I know we are talking RB's, but speaking of stiff-arms, Pryor could keep bigger LB's away and even get by them with his gazelle like strides of his.

"I hope they're last in everything". One of Meyer's comments when speaking of TTUN after being hired at Ohio State.



Hovenaut's picture

Goalline/short yardage: Pete Johnson.

Bowl game performance/nickname: Raymont "The Quiet Storm" Harris

Most versatile/best hands: Brian Baschnagel

+2 HS
BuckFly's picture

For goal line/short yardage, don't overlook Jim Otis


+4 HS
Hovenaut's picture man...he came to mind, trust me.

Went with Johnson...alltime OSU career rushing touchdown leader.

+2 HS
allinosu's picture

Exactly, many across the nation thought Pete Johnson was the better back than Archie and he turned out to be the better pro. Then there was third and Otis. 

+2 HS
gumtape's picture

Pass protection/ blocking ability is also pretty important for a running back. Hyde was outstanding at that as well. I have a feeling that in a few years EzE will be on this list too.

High and tight boo boo

+1 HS
HighBallAce's picture

I have that same feeling about Elliot....that kid has greatness written all over him. I just hope my feeling is right.

+1 HS
HighBallAce's picture

I think one of the greats in my mind that is often forgotten was Carlos Snow! I loved to watch him return kickoffs and he single handly saved a Buckeye would be loss to Minnesota. One of the greatest games to have ever been played.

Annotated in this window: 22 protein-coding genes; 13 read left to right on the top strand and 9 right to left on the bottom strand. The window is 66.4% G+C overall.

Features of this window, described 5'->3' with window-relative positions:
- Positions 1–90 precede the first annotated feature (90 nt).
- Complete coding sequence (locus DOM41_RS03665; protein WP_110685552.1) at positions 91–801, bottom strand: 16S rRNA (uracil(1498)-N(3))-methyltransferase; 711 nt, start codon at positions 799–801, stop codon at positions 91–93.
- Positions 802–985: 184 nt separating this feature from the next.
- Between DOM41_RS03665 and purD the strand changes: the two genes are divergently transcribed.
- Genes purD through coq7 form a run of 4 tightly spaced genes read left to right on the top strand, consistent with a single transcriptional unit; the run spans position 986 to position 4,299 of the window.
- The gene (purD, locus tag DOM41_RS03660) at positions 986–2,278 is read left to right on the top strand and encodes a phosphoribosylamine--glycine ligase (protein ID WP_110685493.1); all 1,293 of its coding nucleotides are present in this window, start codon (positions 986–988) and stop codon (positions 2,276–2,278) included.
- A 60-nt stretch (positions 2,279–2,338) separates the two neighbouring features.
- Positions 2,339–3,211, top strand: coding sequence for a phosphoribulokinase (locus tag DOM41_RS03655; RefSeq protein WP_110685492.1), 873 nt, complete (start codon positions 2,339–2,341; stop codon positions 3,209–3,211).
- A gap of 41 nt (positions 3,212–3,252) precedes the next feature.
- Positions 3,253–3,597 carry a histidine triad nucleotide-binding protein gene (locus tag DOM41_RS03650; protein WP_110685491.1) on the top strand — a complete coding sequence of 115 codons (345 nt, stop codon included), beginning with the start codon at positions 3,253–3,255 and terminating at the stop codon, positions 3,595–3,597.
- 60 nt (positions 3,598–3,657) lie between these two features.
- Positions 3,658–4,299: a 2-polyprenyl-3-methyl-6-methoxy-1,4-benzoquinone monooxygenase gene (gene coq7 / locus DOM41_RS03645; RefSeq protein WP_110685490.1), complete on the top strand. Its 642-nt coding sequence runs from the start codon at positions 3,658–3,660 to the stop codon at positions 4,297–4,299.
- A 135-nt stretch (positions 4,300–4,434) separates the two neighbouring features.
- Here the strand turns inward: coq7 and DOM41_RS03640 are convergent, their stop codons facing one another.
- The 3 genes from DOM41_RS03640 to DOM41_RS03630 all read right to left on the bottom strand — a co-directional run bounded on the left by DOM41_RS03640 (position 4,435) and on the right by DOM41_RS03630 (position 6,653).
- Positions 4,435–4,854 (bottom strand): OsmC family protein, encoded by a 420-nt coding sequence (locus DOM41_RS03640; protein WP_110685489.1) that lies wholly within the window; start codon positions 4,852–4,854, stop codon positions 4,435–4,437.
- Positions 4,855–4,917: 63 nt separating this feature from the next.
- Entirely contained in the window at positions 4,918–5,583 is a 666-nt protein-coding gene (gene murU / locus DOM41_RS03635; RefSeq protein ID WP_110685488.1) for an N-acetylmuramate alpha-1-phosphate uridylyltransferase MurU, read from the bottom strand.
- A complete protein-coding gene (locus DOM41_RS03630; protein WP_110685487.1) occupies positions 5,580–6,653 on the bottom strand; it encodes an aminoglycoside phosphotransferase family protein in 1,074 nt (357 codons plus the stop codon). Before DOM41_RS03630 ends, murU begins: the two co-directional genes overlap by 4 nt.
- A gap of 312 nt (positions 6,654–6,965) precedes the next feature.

+1 HS
BeijingBucks's picture

YAC. Carlos Snow

i think he left it all for the Buckeyes poor kid. Destroyed his body, concussion probablly every week but I always remember him getting hit and keeping on for another 5 yards.  Best? Maybe not but still... YAC is a measurable I'd be curious about

Just a shout out kinda random but he stood out in my memories as a kid. 


None can love freedom heartily, but good men; the rest love not freedom, but license. ~ John Milton

+3 HS
BeijingBucks's picture

bloody double posts 


None can love freedom heartily, but good men; the rest love not freedom, but license. ~ John Milton

+1 HS
InvertMyVeer's picture

I wonder if this hypothetical superback would get his number called on 4th and 2 with the season on the line. I'm not bitter or anything Urbz, I promise to get over it when we win it all this year. 

Football is complicated...

+8 HS
Nutinpa's picture

How about his number getting called more often in the 4th quarter....period?  

Urbs and Herman choked on their head sets against Sparty and vs. Clemson.

That aside, I enjoyed this read.  As someone else posted...somewhere in the list belongs Jim Otis. 

M Man's picture

Based on games against us, it is Beanie Wells who will always make my head hurt.  I can think of only three guys who we just could not stop.  Beanie Wells, Troy Smith, and whoever had the ball on offense on the '68 team.